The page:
Elope Cape Cod for the perfect New England Elopement

October 31st, 2013 by Beth Colt

Elope Cape Cod, Cape Cod Weddings, Nobska LightOctober is the perfect time of year to elope on Cape Cod with mild weather, empty beaches and sunsets that make photographers drool.

The Woods Hole Inn is your one-stop shop for a stylish New England elopement — vintage-restored guest room, home-made breakfasts each morning and advice in arranging all the details for your perfect wedding.  New England elopement was never so easy!

Chad and Kendall came up this week from Texas to tie the knot in the magic hour at Nobska Lighthouse.  The Woods Hole Inn staff helped them coordinate the officiant, the marriage license, flowers and a photographer.

The photos from this extraordinary afternoon really tell the whole story, and at the risk of sounding like an Irish poet:  Chad and Kendall, may the rosy glow of sunset illuminate your marriage for many years to come and may you remember to return to Woods Hole to connect with this special day with it’s darkening sky, empty seascape, dramatic lighthouse and a young couple deeply in love.

Of course there is the sweet morning repast to jog your memory;  my father always said the perfect honeymoon breakfast was a roll in bed with honey.

Stylish modern bride chooses Cape Cod elopement Chad and Kendall walk into their future together Sunset over a wedding on Cape Cod Kiss the bride wedding Cape Cod Weddings Cape Cod, wedding New England View over Vineyard Sound for wedding on Cape Cod Nobska Light elope New England Dad and daughter right before the ceremony elope Cape Cod red flowers brigal bouquet Cape Cod wedding Elope Woods Hole Inn small family wedding at Nobska Light on Cape Cod, Cape Cod elopement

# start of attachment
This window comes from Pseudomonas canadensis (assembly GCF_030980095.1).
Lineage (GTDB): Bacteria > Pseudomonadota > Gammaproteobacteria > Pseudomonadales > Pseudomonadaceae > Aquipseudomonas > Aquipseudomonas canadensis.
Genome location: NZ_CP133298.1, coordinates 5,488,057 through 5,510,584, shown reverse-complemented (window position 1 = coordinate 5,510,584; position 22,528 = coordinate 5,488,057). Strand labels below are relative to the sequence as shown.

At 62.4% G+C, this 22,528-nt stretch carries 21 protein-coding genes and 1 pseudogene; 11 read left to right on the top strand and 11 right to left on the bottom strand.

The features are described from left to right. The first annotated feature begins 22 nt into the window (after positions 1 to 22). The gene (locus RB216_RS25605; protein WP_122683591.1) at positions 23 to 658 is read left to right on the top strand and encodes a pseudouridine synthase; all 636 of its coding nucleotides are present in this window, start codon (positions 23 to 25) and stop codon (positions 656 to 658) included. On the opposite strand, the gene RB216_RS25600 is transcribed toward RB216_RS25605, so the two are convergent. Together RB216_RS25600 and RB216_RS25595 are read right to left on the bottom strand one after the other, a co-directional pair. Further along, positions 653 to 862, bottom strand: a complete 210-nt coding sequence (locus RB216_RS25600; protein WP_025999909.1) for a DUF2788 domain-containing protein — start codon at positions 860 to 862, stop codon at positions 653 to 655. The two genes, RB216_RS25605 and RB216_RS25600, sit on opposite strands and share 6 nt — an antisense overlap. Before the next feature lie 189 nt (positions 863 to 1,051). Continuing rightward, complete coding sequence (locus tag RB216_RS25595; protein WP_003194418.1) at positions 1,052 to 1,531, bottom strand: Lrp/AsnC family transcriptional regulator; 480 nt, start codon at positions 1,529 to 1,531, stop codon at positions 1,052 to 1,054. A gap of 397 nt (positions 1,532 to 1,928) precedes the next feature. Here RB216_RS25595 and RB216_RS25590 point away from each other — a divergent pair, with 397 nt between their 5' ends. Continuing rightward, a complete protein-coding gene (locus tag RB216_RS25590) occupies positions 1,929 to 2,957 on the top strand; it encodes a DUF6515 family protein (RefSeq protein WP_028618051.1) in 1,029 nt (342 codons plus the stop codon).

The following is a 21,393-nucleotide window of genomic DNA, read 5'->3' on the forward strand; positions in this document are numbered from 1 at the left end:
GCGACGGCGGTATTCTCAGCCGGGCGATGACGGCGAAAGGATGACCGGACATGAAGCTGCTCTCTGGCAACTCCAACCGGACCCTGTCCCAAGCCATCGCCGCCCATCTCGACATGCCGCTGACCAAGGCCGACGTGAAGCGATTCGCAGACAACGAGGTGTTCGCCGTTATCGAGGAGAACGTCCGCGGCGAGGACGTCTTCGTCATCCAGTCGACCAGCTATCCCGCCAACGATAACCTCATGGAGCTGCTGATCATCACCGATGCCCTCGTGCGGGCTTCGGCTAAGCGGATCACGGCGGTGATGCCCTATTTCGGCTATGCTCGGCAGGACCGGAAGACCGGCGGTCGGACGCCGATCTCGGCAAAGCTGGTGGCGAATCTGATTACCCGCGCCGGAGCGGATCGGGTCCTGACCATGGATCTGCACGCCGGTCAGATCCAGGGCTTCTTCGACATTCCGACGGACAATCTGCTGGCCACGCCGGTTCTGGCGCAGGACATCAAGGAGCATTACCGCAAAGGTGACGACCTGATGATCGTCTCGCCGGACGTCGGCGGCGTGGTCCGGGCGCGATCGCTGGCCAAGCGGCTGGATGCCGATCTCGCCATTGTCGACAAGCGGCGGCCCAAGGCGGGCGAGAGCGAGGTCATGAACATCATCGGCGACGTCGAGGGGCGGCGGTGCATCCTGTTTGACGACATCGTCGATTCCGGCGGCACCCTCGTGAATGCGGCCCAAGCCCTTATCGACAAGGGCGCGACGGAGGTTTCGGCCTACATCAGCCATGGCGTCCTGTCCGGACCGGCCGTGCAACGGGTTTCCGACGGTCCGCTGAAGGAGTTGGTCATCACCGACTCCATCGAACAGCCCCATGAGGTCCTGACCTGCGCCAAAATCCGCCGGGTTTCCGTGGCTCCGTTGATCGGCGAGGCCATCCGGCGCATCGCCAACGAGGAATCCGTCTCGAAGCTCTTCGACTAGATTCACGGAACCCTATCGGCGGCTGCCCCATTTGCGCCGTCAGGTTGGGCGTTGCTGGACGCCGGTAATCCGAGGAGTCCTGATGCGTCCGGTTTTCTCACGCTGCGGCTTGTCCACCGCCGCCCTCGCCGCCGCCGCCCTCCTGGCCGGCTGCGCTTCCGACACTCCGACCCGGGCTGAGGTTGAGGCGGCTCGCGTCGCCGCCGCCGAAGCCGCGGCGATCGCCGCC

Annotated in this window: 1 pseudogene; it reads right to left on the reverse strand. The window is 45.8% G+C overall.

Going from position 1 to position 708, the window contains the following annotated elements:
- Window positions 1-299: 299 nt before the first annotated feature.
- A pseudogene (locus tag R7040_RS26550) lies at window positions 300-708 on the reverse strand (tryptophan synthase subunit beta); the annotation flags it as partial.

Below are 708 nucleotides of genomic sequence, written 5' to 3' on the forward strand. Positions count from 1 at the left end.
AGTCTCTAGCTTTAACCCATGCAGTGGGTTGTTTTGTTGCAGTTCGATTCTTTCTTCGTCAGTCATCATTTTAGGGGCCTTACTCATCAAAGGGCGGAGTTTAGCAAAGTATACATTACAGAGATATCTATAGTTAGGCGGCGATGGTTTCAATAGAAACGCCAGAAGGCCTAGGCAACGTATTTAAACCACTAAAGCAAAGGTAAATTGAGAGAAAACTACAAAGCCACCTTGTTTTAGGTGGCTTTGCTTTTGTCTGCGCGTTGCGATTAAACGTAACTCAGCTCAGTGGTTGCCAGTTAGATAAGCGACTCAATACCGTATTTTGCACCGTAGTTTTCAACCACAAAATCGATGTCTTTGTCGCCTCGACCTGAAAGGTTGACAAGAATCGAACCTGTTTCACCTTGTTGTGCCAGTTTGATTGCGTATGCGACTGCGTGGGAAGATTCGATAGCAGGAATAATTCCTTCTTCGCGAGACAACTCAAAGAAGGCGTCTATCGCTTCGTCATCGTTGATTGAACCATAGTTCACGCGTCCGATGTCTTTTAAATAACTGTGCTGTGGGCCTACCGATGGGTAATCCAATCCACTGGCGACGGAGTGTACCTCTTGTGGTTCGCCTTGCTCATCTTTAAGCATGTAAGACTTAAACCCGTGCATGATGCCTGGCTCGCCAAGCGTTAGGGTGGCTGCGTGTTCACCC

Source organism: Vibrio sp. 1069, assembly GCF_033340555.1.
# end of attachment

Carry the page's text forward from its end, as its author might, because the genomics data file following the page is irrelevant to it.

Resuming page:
Hurricane Katrina

October 16th, 2013 by Beth Colt

Sam and Marsha Smalley of Folsom, Louisiana share their sign recovered from Hurricane Katrina.When I bought the Woods Hole Inn, my attempts to purchase the web address woodsholeinn.com led me to Sam and Marsha Smalley of Folsom, Louisiana.    Yes, turns out there was another Woods Hole Inn, down in the bayou near New Orleans.

When I called in 2008, I discovered that the southern Woods Hole Inn had been wiped out by Hurricane Katrina (2005) and the memory of the disaster that ruined the Smalley’s quiet life was still very fresh.  Sam Smalley was kind enough to sell me the web address for a reasonable sum plus the promise that he and Marsha would visit as my guest one day.

Well, here we are five years later, and I am pleased to tell you that the Smalleys drove up this week — took them four days — and I was lucky enough to get a minute to hear more of their incredible story.

The Smalley’s bought their property in Folsom, opening a three-room inn in the late 1990’s.  Sam ran the place and Marsha kept her day job in real estate.  Things were going pretty well for them by 2005 – favorable reviews in Southern Living and plus Sam’s involvement in the local tourist bureau created a strong demand from New Orleans which was a scenic hour drive north across the longest bridge in the world, Lake Pontchartrain Causeway.  Sam told me that he used to get bookings all the time that would end with, …and so how far is the drive from Boston?   Well, that’s quite a ways, he would drawl with a smile. 

As Hurricane Katrina approached, the Smalleys decided to tough the storm out.  One guest who was booked (a woman on dialysis) chose to remain home, thank goodness.  Another guest took one look at the swaying pine trees and drove north.  By nightfall of the first day of the storm, they were solo on their heavily wooded property.